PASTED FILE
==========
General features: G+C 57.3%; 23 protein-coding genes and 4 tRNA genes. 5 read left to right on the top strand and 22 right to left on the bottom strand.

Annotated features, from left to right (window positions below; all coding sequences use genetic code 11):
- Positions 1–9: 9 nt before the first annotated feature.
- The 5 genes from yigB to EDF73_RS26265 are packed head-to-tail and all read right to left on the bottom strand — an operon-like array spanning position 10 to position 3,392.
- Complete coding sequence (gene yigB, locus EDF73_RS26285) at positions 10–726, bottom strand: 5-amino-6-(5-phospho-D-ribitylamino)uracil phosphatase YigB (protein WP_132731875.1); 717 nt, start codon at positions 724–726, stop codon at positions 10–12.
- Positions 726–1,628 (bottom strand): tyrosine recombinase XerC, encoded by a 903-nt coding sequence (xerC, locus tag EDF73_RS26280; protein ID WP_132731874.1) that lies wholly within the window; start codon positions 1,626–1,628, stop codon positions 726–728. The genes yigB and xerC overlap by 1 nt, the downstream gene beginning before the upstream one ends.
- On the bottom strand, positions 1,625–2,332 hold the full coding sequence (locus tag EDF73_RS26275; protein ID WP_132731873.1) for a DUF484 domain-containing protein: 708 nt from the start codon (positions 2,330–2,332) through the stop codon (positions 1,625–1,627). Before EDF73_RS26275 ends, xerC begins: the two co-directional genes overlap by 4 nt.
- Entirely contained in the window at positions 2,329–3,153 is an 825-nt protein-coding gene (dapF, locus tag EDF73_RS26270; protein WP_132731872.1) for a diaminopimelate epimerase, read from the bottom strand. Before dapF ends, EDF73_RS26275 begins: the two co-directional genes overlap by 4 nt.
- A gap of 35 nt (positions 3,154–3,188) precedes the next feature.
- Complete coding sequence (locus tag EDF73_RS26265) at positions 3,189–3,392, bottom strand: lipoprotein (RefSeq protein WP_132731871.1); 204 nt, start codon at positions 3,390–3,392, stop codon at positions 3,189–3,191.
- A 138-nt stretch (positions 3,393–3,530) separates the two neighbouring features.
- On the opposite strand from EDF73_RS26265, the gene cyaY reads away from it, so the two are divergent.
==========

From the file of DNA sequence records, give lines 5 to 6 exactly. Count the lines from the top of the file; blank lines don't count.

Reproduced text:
- Complete coding sequence (gene yigB, locus EDF73_RS26285) at positions 10–726, bottom strand: 5-amino-6-(5-phospho-D-ribitylamino)uracil phosphatase YigB (protein WP_132731875.1); 717 nt, start codon at positions 724–726, stop codon at positions 10–12.
- Positions 726–1,628 (bottom strand): tyrosine recombinase XerC, encoded by a 903-nt coding sequence (xerC, locus tag EDF73_RS26280; protein ID WP_132731874.1) that lies wholly within the window; start codon positions 1,626–1,628, stop codon positions 726–728. The genes yigB and xerC overlap by 1 nt, the downstream gene beginning before the upstream one ends.